Our analysis was based on data from the UK Biobank study . Briefly, UK Biobank is a large population-based, prospective cohort study that recruited 502,505 participants aged 40–69 years in the UK from 2006 to 2010 (protocol available at https://www.UKbiobank.ac.UK/key-documents/). All participants provided questionnaire information, physical measurements, and biological samples at the baseline. UK Biobank was approved by the North West Multi-Center Research Ethical Committee (REF: 11/NW/03820). All participants gave written informed consent before enrolment in the study, which was conducted in accordance with the principles of the Declaration of Helsinki.
Among the 502,505 participants recruited at baseline, the present study excluded participants who have withdrawn from the UK Biobank (n = 46), pregnant women (n = 371), those with baseline CVD (n = 36,449), and those with missing information on physical activity (n = 91,624) or reported no physical activity (n = 7,449), leaving 366,566 participants for the final analytic sample (see Additional file 1). Baseline CVD was ascertained by self-reported information and hospital records . The distribution of baseline characteristics was comparable among participants before and after exclusion (see Additional file 2).
Physical activity assessment
Data on physical activity was obtained through questionnaires adapted from the IPAQ short version (https://biobank.ndph.ox.ac.uk/showcase/browse.cgi?id=1008&cd=browse), which was reported to have acceptable test–retest reliability and criterion validity in the UK population . Accordingly, we multiplied the energy expended for a specific category of activity (MET: 3.3 for walking, 4.0 for moderate activity and 8.0 for vigorous activity) [15, 16] by the corresponding frequency (times/week) and duration (minutes/time) and summed the corresponding amount to estimate MET-minutes/week of total MVPA. In the present study, we further defined MPA as physical activity of 3.0–5.9 METs therefore MET-minutes/week of walking and moderate activity were summed as the total amount of MPA, and VPA as physical activity of 6.0 METs or more such as running [15, 16]. Among participants with any MVPA, the proportion of VPA to MVPA was calculated by dividing the amount of VPA by the amount of MVPA. The proportion of VPA to MVPA was categorized into one of the three categories: 0% (no VPA), > 0% to ≤ 30%, and > 30%. The 30% cut-off was chosen according to a previous study, which showed a maximum reduction in risk of all-cause mortality appeared at 30% of VPA to MVPA .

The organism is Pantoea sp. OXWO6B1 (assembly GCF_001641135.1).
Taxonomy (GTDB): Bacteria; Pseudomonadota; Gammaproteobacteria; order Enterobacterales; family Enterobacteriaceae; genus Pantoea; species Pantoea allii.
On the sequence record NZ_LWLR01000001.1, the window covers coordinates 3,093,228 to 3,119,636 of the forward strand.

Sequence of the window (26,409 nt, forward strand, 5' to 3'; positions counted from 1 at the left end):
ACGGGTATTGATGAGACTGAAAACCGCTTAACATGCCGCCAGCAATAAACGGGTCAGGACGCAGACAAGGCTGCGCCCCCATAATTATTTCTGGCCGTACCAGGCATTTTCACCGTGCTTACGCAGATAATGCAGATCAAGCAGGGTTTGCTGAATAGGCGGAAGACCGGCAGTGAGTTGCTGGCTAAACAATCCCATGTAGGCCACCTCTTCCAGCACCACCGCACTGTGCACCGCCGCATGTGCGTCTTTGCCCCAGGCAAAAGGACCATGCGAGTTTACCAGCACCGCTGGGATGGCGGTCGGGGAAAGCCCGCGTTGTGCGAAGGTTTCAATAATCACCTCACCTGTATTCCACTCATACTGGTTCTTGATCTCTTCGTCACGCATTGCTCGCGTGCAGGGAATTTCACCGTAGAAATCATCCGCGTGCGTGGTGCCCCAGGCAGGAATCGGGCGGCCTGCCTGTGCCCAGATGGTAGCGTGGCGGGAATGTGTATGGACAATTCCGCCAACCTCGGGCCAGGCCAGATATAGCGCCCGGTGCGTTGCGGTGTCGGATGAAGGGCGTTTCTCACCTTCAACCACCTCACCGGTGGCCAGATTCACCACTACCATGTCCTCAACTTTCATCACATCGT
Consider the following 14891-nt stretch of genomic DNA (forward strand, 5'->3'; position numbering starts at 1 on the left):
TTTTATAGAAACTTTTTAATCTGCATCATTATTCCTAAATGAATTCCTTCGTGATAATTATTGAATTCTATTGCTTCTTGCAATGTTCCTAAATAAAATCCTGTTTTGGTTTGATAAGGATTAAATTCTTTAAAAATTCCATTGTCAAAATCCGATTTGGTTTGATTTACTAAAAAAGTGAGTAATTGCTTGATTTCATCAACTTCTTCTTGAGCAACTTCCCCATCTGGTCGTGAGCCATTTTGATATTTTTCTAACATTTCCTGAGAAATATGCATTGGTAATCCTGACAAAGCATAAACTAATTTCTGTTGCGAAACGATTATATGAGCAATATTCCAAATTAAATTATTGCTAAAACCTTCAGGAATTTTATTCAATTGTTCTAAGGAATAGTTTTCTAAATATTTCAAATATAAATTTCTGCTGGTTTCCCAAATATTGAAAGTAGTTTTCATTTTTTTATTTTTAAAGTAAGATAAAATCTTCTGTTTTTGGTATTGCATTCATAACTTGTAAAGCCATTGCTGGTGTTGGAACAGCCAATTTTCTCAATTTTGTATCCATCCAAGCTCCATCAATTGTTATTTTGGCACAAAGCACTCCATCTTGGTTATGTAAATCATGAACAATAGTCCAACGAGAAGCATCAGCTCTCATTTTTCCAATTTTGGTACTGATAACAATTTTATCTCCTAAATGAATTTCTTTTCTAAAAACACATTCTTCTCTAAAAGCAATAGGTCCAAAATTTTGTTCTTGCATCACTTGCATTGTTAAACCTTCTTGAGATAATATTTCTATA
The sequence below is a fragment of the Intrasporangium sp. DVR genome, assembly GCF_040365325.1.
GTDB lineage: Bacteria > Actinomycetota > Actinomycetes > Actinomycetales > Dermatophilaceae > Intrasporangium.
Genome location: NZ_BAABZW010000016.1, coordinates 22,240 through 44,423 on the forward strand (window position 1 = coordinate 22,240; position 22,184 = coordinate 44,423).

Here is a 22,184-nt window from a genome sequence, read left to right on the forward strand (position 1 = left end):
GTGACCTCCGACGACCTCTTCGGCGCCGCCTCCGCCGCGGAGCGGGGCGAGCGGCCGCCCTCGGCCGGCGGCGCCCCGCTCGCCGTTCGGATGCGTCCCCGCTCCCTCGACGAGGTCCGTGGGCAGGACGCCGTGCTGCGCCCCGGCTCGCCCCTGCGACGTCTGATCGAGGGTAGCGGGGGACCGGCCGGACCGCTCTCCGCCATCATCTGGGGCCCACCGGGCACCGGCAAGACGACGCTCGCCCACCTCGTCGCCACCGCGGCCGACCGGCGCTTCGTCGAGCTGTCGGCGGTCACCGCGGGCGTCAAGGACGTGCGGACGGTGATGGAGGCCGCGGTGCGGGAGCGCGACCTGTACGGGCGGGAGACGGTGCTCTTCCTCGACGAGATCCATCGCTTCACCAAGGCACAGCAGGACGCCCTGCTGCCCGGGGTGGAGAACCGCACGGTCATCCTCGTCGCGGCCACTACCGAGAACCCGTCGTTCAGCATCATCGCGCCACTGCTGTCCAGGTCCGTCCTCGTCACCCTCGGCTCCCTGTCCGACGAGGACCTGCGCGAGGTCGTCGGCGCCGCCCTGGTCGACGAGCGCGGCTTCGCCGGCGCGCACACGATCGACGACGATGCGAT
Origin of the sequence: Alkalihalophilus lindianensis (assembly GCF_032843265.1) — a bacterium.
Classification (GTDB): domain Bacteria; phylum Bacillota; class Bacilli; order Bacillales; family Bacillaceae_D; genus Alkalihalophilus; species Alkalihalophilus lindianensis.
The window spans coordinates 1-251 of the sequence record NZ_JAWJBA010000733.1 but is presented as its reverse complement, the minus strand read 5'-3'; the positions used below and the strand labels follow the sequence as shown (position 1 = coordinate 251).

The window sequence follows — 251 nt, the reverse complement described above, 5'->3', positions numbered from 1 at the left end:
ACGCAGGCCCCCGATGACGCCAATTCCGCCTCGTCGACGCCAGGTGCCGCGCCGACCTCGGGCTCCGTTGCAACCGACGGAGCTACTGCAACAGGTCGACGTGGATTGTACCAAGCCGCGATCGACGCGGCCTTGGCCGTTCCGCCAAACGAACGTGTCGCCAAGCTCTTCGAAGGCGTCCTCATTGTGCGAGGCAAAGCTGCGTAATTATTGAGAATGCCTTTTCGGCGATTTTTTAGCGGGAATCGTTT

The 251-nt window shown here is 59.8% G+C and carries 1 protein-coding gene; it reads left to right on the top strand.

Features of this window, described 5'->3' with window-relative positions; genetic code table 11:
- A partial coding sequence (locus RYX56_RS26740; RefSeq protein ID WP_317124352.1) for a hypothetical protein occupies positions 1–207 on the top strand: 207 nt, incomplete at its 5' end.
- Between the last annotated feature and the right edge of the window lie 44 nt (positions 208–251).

The present study included demographic characteristics (age, sex [male or female]), sociodemographic characteristics (education [college/university or below college], income [< 18,000 or 18,000–52,000 or ≥ 52,000 ￡/year] , race [white or others], Townsend index), lifestyle factors (smoking status [never or current or former], alcohol consumption [0 or 0.1–30 or ≥ 30 g/day] [19, 20], diet quality score [see Additional file 3], sedentary behavior [hours/day] and MVPA [MET-minutes/week]), body mass index (BMI, kg/m2) and family history of CVD (yes or no) as covariates according to previous studies on similar topic [5, 7, 17]. Missing indicator approach was used in the regression model by coding missingness as a dummy variable.
Ascertainment of outcome
UK Biobank data are linked to Hospital Episode Statistics (HES; hospital diagnoses from the National Health Service) and the UK Biobank Cause of Death Registry . Incident CVD and mortality were determined based on the International Classification of Diseases edition 10 (International Classification of Diseases, ICD-10) . HES and mortality data were updated up until December 31, 2020. The primary outcome was incident CVD (ICD-10: I00-I99), its main subtypes including CHD (I20-25), heart failure (HF; I50, I500, I501, I509), and stroke (I60, I61, I63, I64). The secondary outcome was all-cause mortality, its main components including CVD mortality.